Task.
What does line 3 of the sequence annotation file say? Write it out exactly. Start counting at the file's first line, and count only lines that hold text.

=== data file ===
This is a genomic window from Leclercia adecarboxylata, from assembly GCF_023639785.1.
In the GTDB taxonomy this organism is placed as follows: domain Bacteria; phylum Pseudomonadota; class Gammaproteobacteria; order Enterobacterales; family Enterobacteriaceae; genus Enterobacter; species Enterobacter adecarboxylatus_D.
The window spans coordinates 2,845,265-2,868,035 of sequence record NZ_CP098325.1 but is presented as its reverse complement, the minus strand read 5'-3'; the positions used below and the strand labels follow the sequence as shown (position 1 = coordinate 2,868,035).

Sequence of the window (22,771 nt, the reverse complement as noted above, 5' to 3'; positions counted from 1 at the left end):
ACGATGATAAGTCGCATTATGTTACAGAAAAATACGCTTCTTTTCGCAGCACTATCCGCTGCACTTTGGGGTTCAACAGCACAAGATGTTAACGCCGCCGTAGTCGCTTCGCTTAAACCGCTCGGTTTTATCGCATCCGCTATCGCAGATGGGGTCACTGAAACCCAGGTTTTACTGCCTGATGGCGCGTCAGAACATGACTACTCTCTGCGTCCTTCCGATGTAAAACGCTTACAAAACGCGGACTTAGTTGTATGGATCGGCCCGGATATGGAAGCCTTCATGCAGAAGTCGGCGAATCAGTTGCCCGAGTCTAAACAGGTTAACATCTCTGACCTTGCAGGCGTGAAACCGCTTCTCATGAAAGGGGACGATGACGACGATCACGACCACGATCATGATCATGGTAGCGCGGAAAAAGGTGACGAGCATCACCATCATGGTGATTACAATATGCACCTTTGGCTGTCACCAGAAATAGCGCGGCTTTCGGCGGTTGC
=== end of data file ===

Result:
The window spans coordinates 2,845,265-2,868,035 of sequence record NZ_CP098325.1 but is presented as its reverse complement, the minus strand read 5'-3'; the positions used below and the strand labels follow the sequence as shown (position 1 = coordinate 2,868,035).